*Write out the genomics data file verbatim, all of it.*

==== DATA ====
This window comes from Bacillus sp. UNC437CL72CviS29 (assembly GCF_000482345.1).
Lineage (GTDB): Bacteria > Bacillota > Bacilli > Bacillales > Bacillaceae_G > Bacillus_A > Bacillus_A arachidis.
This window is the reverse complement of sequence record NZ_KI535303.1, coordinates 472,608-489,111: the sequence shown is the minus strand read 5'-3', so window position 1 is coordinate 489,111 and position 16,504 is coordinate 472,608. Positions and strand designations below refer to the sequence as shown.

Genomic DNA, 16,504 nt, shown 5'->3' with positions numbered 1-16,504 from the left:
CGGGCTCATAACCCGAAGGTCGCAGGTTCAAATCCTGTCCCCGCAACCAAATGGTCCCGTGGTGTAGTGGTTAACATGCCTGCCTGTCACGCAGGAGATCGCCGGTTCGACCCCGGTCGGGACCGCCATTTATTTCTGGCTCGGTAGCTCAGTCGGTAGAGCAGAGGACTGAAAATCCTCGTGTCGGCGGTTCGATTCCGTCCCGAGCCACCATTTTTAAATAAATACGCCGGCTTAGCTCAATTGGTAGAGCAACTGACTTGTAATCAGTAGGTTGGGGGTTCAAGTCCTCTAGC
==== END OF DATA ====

This window comes from Bacillus sp. UNC437CL72CviS29 (assembly GCF_000482345.1).
Lineage (GTDB): Bacteria > Bacillota > Bacilli > Bacillales > Bacillaceae_G > Bacillus_A > Bacillus_A arachidis.
This window is the reverse complement of sequence record NZ_KI535303.1, coordinates 472,608-489,111: the sequence shown is the minus strand read 5'-3', so window position 1 is coordinate 489,111 and position 16,504 is coordinate 472,608. Positions and strand designations below refer to the sequence as shown.

Genomic DNA, 16,504 nt, shown 5'->3' with positions numbered 1-16,504 from the left:
CGGGCTCATAACCCGAAGGTCGCAGGTTCAAATCCTGTCCCCGCAACCAAATGGTCCCGTGGTGTAGTGGTTAACATGCCTGCCTGTCACGCAGGAGATCGCCGGTTCGACCCCGGTCGGGACCGCCATTTATTTCTGGCTCGGTAGCTCAGTCGGTAGAGCAGAGGACTGAAAATCCTCGTGTCGGCGGTTCGATTCCGTCCCGAGCCACCATTTTTAAATAAATACGCCGGCTTAGCTCAATTGGTAGAGCAACTGACTTGTAATCAGTAGGTTGGGGGTTCAAGTCCTCTAGC